Date and Time Wednesday, Feb. 26, 2014, 10:00 AM - 12:00 PM
Location BA 7180
Host Krishna Kishor

From classical to quantum nonlinear optics in photonic structures

Prof. John Sipe

Department of Physics and Institute for Optical Sciences



Nonlinear polarizations described by the χ(2) and χ(3) susceptibilities are central to many of the phenomena of classical nonlinear optics, including processes as diverse as second harmonic generation and four-wave mixing. These same susceptibilities govern quantum optical processes in which correlated photons are generated, such as spontaneous parametric down-conversion and spontaneous four-wave mixing. We argue that it is useful to address classical and quantum calculations within the same framework, particularly in the integrated optics structures that will be important for quantum information processing “on a chip.” When this is done a more unified picture of nonlinear optics, involving both classical and quantum regimes, results; we show how analytical or numerical classical calculations, or even just the results of classical experiments, can immediately be used to predict the behavior of a device in the quantum regime, and how it will scale as parameters are changed. We also show how it is possible to do a “virtual tomography” of the entangled states that would be generated in a quantum experiment by recording the results of a series of easily-performed classical experiments.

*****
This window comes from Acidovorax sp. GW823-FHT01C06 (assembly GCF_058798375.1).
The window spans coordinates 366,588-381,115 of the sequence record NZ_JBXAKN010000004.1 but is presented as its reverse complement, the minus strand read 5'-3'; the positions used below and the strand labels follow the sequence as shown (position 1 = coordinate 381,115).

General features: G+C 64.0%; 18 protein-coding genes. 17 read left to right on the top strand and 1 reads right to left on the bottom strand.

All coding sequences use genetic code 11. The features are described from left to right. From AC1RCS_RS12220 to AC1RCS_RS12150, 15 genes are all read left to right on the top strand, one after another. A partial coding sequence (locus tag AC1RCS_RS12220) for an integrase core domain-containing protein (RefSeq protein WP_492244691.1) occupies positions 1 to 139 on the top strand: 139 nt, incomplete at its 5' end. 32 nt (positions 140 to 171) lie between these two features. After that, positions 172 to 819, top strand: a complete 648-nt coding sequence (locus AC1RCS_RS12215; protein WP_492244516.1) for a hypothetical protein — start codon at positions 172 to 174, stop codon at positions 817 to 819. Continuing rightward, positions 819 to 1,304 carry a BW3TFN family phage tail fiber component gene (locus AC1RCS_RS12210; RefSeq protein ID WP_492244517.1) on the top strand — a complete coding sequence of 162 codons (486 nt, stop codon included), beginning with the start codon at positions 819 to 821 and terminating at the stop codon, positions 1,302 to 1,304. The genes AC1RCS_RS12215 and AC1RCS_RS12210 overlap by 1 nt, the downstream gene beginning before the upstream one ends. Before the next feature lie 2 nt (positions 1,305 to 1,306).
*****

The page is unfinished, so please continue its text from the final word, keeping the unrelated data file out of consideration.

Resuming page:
John Sipe is a Professor in the Department of Physics at the University of Toronto, where he received his Ph.D. He is a theorist who works on problems in optical and condensed matter physics.His current research focuses on optical properties of ring resonators and other artificially structured materials, and their use in quantum and nonlinear optics; coherent control and transport of carriers, spins, currents, and spin currents in bulk and nanostructure semiconductors; application of structures with optical resonances to problems in biosensing; foundational problems in quantum mechanics. He is a Fellow of the American Physical Society, the Optical Society of America, and the Royal Society of Canada.